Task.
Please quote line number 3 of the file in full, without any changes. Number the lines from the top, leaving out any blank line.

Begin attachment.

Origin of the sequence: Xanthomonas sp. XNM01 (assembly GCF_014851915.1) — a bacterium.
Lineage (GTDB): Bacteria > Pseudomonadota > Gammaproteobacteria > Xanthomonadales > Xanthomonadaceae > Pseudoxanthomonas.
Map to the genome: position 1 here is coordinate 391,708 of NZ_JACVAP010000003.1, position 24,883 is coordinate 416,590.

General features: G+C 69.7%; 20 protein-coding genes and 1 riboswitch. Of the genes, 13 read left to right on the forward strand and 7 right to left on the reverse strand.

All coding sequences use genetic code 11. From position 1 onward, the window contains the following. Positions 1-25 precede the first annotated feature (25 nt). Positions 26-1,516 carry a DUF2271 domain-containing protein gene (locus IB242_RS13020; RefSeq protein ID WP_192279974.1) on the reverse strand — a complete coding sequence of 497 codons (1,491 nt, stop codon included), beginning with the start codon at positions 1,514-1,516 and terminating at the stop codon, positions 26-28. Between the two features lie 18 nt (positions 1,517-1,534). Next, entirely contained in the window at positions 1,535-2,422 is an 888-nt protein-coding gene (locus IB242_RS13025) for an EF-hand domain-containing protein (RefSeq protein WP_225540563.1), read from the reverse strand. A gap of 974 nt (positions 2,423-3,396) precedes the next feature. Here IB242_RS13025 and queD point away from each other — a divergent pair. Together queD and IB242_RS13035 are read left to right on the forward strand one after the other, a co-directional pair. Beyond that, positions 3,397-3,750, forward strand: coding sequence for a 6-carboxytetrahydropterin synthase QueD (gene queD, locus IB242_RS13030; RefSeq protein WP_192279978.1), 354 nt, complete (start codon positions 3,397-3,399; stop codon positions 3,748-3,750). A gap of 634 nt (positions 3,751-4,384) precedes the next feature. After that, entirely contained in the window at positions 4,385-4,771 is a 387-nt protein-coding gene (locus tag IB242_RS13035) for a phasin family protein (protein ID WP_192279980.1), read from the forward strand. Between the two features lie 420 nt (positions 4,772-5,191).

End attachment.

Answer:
Map to the genome: position 1 here is coordinate 391,708 of NZ_JACVAP010000003.1, position 24,883 is coordinate 416,590.